* These thoughts, with many others in the course of these Sermons, are borrowed from the admirable CHARNOCK on the Attributes of God. See particularly vol. i. page 383, &c.

[ocr errors]

nature, he was fitted for "things pertaining to God," by the other, he was capable of sympathizing with men. He had a nature capable of suffering and a nature which could render his sufferings infinitely meritorious. Had he not been man, he could not have suffered and died; had he not been more than man, his sufferings and death would have been of no avail.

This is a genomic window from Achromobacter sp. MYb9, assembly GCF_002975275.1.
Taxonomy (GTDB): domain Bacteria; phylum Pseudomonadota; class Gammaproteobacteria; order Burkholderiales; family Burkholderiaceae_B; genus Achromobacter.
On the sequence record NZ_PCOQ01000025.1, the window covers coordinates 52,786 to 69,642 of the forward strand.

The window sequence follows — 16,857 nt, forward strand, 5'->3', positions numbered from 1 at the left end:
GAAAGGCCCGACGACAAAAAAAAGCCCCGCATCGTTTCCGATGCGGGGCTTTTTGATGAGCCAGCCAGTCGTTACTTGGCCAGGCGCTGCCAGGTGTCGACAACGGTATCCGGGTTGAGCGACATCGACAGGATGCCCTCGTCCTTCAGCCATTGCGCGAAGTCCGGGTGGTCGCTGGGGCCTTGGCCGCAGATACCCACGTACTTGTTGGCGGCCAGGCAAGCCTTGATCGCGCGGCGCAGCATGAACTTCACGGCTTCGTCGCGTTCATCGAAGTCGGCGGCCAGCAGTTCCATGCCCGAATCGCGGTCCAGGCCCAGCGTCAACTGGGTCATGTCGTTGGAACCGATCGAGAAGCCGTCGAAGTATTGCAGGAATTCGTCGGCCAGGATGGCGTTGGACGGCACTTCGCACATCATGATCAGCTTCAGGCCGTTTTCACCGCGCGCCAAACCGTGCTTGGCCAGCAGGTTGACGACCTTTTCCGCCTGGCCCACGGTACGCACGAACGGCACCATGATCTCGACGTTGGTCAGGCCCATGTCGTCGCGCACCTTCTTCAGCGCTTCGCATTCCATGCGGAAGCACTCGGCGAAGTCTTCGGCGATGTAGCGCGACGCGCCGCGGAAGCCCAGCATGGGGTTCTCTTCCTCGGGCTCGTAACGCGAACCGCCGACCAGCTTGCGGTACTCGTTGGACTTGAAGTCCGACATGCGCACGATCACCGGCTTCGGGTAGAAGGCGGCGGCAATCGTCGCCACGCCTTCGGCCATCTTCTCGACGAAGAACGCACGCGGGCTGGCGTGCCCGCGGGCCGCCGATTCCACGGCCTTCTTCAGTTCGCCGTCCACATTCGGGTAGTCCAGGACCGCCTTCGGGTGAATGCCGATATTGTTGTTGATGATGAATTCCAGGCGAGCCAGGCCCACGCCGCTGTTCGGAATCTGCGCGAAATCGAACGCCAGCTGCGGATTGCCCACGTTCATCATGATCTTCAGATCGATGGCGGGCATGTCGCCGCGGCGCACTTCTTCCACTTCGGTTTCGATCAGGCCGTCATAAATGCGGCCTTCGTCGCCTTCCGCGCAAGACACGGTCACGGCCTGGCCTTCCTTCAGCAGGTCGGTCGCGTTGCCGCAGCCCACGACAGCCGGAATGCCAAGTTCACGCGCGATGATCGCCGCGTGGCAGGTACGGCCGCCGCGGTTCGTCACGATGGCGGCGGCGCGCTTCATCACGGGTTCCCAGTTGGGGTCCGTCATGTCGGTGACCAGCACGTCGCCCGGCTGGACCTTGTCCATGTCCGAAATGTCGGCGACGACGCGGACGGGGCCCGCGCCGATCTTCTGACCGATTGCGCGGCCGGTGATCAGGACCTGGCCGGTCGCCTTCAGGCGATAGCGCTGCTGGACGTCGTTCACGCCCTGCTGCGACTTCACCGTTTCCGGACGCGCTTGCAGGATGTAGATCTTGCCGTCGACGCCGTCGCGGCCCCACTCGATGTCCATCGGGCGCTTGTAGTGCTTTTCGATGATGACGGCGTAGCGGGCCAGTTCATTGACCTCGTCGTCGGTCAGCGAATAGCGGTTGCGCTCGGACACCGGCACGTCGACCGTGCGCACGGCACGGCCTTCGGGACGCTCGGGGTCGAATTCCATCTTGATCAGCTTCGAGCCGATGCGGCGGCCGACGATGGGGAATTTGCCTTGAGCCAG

In the death of Christ we behold the righteousness of the law perfectly fulfilled (Rom. viii. 3); so that, "as by one man's disobedience many were made sinners, by the obedience of one, many were made righteous." And in this way, God manifested to the world, in one act, the strongest hatred to sin, and the greatest love to the sinner. Here is infinite love and infinite hatred condemning with awful severity the sin to what it deserved, and advancing the sinner himself to undeserved, unexpected, and everlasting happiness; consuming the sin, and recovering the sinner; and doing all this by instruments who had no such intention. Satan is overthrown by his own hands; he that had "the power of death" is himself destroyed "by death;" by his cross, Jesus wrests the crown of dominion from the prince of darkness: Satan is altogether baffled, and the agents he inspired to effect his plans are completely disappointed. It was 66 by wicked hands, that Jesus was crucified and slain;" but thus "the counsel and foreknowledge of God were fulfilled," and the church of God ransomed by the blood of his Son.